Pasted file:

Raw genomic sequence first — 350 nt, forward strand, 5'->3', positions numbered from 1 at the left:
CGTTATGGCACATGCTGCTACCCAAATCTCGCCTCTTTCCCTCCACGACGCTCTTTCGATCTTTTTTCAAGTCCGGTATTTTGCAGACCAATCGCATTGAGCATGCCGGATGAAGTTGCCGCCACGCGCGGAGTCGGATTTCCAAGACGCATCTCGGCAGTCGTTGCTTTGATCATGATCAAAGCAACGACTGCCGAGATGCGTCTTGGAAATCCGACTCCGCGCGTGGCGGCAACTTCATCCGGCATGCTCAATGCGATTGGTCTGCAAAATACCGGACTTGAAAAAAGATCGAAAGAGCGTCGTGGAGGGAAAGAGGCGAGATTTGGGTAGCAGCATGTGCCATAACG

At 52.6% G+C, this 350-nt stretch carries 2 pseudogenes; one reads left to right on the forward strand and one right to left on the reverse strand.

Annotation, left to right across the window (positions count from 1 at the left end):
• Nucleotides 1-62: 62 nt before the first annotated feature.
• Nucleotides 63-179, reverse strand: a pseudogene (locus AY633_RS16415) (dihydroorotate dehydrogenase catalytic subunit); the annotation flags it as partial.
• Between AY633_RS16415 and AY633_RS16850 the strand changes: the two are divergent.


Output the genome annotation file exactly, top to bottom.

Raw genomic sequence first — 350 nt, forward strand, 5'->3', positions numbered from 1 at the left:
CGTTATGGCACATGCTGCTACCCAAATCTCGCCTCTTTCCCTCCACGACGCTCTTTCGATCTTTTTTCAAGTCCGGTATTTTGCAGACCAATCGCATTGAGCATGCCGGATGAAGTTGCCGCCACGCGCGGAGTCGGATTTCCAAGACGCATCTCGGCAGTCGTTGCTTTGATCATGATCAAAGCAACGACTGCCGAGATGCGTCTTGGAAATCCGACTCCGCGCGTGGCGGCAACTTCATCCGGCATGCTCAATGCGATTGGTCTGCAAAATACCGGACTTGAAAAAAGATCGAAAGAGCGTCGTGGAGGGAAAGAGGCGAGATTTGGGTAGCAGCATGTGCCATAACG

At 52.6% G+C, this 350-nt stretch carries 2 pseudogenes; one reads left to right on the forward strand and one right to left on the reverse strand.

Annotation, left to right across the window (positions count from 1 at the left end):
• Nucleotides 1-62: 62 nt before the first annotated feature.
• Nucleotides 63-179, reverse strand: a pseudogene (locus AY633_RS16415) (dihydroorotate dehydrogenase catalytic subunit); the annotation flags it as partial.
• Between AY633_RS16415 and AY633_RS16850 the strand changes: the two are divergent.